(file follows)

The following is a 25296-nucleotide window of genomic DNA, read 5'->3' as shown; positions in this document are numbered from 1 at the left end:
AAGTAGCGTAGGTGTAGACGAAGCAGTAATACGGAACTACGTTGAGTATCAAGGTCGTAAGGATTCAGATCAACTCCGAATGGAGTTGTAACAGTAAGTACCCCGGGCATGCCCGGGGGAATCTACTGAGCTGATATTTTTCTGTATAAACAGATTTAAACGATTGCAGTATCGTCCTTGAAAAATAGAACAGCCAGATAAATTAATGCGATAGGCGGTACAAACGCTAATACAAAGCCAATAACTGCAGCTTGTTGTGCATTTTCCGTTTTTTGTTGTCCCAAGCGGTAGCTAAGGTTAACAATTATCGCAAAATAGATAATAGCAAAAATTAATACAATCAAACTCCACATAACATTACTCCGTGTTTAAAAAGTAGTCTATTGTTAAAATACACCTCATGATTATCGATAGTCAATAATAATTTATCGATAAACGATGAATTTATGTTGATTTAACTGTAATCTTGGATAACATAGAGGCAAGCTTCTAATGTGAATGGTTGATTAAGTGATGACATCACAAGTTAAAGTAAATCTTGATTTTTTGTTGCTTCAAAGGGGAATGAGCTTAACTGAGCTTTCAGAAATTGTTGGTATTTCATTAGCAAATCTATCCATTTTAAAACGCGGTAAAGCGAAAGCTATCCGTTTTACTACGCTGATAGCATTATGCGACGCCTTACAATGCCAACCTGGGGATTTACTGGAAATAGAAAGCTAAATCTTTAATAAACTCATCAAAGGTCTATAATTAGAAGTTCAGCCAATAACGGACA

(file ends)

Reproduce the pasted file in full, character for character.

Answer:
The following is a 25296-nucleotide window of genomic DNA, read 5'->3' as shown; positions in this document are numbered from 1 at the left end:
AAGTAGCGTAGGTGTAGACGAAGCAGTAATACGGAACTACGTTGAGTATCAAGGTCGTAAGGATTCAGATCAACTCCGAATGGAGTTGTAACAGTAAGTACCCCGGGCATGCCCGGGGGAATCTACTGAGCTGATATTTTTCTGTATAAACAGATTTAAACGATTGCAGTATCGTCCTTGAAAAATAGAACAGCCAGATAAATTAATGCGATAGGCGGTACAAACGCTAATACAAAGCCAATAACTGCAGCTTGTTGTGCATTTTCCGTTTTTTGTTGTCCCAAGCGGTAGCTAAGGTTAACAATTATCGCAAAATAGATAATAGCAAAAATTAATACAATCAAACTCCACATAACATTACTCCGTGTTTAAAAAGTAGTCTATTGTTAAAATACACCTCATGATTATCGATAGTCAATAATAATTTATCGATAAACGATGAATTTATGTTGATTTAACTGTAATCTTGGATAACATAGAGGCAAGCTTCTAATGTGAATGGTTGATTAAGTGATGACATCACAAGTTAAAGTAAATCTTGATTTTTTGTTGCTTCAAAGGGGAATGAGCTTAACTGAGCTTTCAGAAATTGTTGGTATTTCATTAGCAAATCTATCCATTTTAAAACGCGGTAAAGCGAAAGCTATCCGTTTTACTACGCTGATAGCATTATGCGACGCCTTACAATGCCAACCTGGGGATTTACTGGAAATAGAAAGCTAAATCTTTAATAAACTCATCAAAGGTCTATAATTAGAAGTTCAGCCAATAACGGACA